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Get the Susquehanna
the Help It Needs

PA - Brook trout in Mill Creek. copyright Neil Ever Osborne/iLCP
Photo © Neil Ever Ostborne/iLCP

The Susquehanna River's health is failing. Urge Governor Wolf and DEP to add the Lower Susquehanna River to the Impaired Waters List so it can get the help it needs.

Join us and commit to doing your part and standing with CBF to support the Clean Water Blueprint for the Chesapeake Bay and its rivers and streams.

To Save the Bay™ we must all do our part. Join the CBF Action Network and be the first to know when the right to clean water is under attack and what you can do.


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Egrets. Photo by Michael RoaneSign Our Pledge to Protect the Bay

Join us and commit to doing your part and standing with CBF to support the Clean Water Blueprint for the Chesapeake Bay and its rivers and streams. SIGN THE PLEDGE

Fun in the waters of the Chesapeake Bay at Sandy Point State Park, Md. Copyright Karine Aigner/iLCPShare Your Clean Water Story

What does the Bay, its rivers and streams mean to you? What impact have the Bay and its local waters had on your life? We'd like to know. Share Your Story

What is your Bay footprint? Use our nitrogen calculator to find out.What's Your Bay Footprint?

How much nitrogen do you contribute to the Bay? Use our nitrogen calculator to find out and get tips to reduce your footprint. TRY THE CALCULATOR

Photo credits: (from top)  Michael Roane, © Karine Aigner/iLCP


Farm fields. Photo courtesy NRCS Maryland


Funding Conservation That Counts

After six years and unwavering efforts by CBF, Congress passed a new "Farm Bill" February 4, 2014, that invests in sustainable family farms and provides them with the tools and resources they need to protect our legacy: clean water in the Chesapeake Bay and the rivers and streams that feed it. CBF's ongoing advocacy, restoration, education, and outreach efforts built the community awareness and support our senators and representatives needed to create and pass this Bay-friendly bill.

Read More

A clean stream runs through a farm after conservation measures were enacted. Photo by CBF Staff


American Farm Bureau et al v. EPA

After CBF intervened in a suit by the American Farm Bureau to throw out EPA’s established pollution limits, a federal judge issued a landmark ruling upholding the Bay clean-up efforts and affirming that EPA, working with the states, has the authority to set science-based pollution limits for the Chesapeake Bay.

Read More

A blue heron snags an evening snack. Photo by Kevin Moore


Defending Clean Water Progress

Legislative leaders in Maryland's 2015 General Assembly session heard CBF's concerns on stormwater and poultry manure pollution, passing bills addressing two of the biggest sources of pollution entering the Chesapeake. CBF supported several other successful environmental bills and helped defeat several bad bills that would have negatively impacted oyster restoration efforts. READ MORE

Little girl with fishing net. Photo by Bev Jackson


Ensuring Funding for Clean Water

CBF's legislative priority for 2015 was to ensure Virginia is on pace to meet its 2017 and 2025 nutrient- and sediment-reduction goals outlined in the Chesapeake Clean Water Blueprint. The General Assembly made great strides toward that goal, including the most ever (non-surplus) funding to go to the agriculture community for cost-share programs and technical assistance. read more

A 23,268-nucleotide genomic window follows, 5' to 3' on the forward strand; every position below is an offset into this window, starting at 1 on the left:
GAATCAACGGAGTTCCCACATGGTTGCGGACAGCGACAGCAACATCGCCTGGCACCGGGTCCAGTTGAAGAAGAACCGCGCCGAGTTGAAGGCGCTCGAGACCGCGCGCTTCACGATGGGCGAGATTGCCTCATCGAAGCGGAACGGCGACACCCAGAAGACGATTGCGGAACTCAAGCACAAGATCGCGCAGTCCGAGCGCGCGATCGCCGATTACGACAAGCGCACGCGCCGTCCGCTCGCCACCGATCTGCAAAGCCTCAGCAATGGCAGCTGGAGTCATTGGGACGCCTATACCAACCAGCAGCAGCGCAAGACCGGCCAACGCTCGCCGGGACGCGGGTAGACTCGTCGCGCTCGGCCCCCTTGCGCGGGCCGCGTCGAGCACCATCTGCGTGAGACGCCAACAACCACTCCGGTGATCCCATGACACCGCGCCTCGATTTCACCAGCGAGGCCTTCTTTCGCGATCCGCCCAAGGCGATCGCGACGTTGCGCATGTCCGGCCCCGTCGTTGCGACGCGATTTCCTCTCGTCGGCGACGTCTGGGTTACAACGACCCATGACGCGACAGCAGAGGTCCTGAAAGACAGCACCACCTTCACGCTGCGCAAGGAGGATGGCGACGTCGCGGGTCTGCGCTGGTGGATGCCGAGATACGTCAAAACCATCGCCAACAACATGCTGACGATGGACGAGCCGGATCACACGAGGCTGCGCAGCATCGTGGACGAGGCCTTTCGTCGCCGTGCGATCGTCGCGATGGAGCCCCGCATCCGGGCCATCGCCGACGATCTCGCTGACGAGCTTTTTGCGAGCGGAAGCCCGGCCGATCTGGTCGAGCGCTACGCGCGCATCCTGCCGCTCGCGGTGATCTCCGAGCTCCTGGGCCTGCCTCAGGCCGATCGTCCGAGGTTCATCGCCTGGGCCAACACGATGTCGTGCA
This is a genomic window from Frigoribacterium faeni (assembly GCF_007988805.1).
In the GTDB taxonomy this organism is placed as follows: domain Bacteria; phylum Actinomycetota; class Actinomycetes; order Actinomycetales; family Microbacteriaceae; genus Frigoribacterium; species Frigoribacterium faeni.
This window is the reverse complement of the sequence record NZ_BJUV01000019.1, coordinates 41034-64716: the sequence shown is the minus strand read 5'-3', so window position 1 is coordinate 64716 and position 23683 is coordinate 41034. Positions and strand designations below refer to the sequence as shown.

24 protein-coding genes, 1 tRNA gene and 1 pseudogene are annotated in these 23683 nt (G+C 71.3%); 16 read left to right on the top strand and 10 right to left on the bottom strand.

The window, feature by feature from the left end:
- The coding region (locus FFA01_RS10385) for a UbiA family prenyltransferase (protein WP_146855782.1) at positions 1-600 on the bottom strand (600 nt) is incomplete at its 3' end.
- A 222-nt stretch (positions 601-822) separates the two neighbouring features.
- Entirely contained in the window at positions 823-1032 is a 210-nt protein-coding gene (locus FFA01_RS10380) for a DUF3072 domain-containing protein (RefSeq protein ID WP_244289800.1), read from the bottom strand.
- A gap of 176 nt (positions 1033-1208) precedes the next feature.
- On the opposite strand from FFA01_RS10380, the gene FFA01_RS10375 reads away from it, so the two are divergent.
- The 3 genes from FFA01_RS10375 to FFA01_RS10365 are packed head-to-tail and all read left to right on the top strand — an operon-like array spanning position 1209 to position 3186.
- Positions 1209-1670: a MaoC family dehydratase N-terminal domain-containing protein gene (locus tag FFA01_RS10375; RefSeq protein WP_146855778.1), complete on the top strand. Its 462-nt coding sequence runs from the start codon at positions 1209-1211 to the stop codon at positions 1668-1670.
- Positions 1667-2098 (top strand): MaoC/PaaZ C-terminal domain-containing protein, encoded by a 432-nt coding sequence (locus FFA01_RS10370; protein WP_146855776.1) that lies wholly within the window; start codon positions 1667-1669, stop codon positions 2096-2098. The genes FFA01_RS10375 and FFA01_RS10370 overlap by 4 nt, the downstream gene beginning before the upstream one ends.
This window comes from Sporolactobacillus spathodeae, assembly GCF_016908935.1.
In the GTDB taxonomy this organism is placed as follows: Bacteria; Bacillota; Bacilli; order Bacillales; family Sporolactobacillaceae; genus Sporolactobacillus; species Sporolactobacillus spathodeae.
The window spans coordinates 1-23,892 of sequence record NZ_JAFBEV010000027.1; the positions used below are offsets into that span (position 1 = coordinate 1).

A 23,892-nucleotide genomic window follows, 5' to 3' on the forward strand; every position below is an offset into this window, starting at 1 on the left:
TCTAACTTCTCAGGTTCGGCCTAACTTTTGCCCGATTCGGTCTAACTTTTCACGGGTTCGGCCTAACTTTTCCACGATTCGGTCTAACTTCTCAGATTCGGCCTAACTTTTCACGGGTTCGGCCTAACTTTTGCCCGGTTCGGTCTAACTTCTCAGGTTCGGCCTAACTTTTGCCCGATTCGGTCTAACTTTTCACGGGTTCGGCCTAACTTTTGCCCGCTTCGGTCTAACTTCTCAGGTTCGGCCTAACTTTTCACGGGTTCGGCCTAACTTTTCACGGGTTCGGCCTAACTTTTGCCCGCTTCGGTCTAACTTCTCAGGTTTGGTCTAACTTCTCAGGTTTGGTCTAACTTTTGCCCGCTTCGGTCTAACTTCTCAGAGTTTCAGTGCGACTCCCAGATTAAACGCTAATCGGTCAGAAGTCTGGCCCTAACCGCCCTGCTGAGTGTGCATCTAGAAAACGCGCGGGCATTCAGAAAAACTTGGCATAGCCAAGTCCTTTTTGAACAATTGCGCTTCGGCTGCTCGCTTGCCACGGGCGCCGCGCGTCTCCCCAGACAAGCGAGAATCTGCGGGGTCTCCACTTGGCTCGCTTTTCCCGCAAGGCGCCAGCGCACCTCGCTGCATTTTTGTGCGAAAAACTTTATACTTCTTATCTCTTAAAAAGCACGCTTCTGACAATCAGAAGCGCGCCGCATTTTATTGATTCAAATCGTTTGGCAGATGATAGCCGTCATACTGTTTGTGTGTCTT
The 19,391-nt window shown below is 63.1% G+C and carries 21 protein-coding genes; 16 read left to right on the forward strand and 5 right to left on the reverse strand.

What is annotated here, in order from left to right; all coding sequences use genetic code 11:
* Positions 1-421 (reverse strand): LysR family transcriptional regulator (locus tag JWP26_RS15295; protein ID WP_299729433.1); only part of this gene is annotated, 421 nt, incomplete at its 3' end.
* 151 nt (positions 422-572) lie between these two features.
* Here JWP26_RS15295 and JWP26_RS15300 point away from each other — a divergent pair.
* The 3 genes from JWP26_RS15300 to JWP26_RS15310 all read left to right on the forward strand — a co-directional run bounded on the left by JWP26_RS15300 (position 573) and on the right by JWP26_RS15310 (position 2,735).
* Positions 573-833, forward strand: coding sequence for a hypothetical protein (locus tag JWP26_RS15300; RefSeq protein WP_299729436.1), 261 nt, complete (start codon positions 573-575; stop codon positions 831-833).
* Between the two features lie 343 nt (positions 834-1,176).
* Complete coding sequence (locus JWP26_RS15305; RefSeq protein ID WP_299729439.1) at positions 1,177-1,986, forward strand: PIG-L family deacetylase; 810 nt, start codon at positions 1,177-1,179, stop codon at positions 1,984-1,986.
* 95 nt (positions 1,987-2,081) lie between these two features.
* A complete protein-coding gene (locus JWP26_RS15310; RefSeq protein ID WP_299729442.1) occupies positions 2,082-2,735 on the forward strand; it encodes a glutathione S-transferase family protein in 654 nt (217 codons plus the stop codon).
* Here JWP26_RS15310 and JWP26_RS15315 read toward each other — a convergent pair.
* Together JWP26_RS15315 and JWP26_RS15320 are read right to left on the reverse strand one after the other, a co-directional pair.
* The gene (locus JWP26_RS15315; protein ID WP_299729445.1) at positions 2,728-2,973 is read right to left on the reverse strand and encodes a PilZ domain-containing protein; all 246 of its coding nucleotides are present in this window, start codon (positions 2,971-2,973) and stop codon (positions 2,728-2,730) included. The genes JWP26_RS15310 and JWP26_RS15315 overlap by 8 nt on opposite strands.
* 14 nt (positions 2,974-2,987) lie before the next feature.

In Wilkes-Barre, Pa., the Susquehanna River reached 42 feet, a record crest, following heavy storms in June 2006. Photo by CBF


Providing Protection from Floods

Pennsylvania lawmakers almost unanimously approved a bill that enables local governments to establish stormwater fees or other funding mechanisms which are urgently needed to help cash-strapped communities improve and maintain stormwater infrastructure, including projects that prevent local flooding and property damage.  read more

An osprey makes of with his catch - a menhaden. iStock


Saving the Most Important Fish in the Sea

Lawmakers overwhelmingly approved a CBF-backed measure to increase protection of the Bay’s Atlantic menhaden population, bringing the Commonwealth of Virginia into compliance with a coast-wide menhaden conservation plan. Read More

Photo credits: (from top) CBF Staff, Kevin Moore, Bev Nichols, CBF, iStock

View more from more that five decades defending the Bay


Farm fields. Photo courtesy NRCS MarylandAgriculture

Preserving farm land is essential for both our local economies and the water quality of our rivers, streams, and the Chesapeake Bay. CBF continues to advocate for conservation programs that help farmers limit the amount of polluted runoff carrying nitrogen, phosphorus, and sediment to our rivers and streams. Learn more

Commercial menhaden harvesting. Photo by John Surrick/CBF StaffFisheries

Many of the Chesapeake Bay's once vibrant fisheries are in trouble. How can we make the best use of available scientific information to save this fragile economy? Learn more

Sprawl development. Photo copyright Nikki DavisLand Use

The Chesapeake Bay's land-to-water ratio is 15:1--larger than any other coastal estuary in the world. When the land suffers from pollution and poor management water quality in the Bay, its rivers, and streams also suffers. Learn how

Residential stormwater runoff. Photo copyright 2010 Krista Schlyer/iLCPPolluted Runoff

Stormwater pollution is the only major pollutant sector in the Bay still growing. It is one of the major reasons that the Bay remains on EPA's "dirty waters" list. Learn more

Photo credits: (from top)NRCS Maryland, John Surrick/CBF Staff, © Nikki Davis, © Krista Schlyer/iLCP

Find out what other issues are affecting the health of the Bay.


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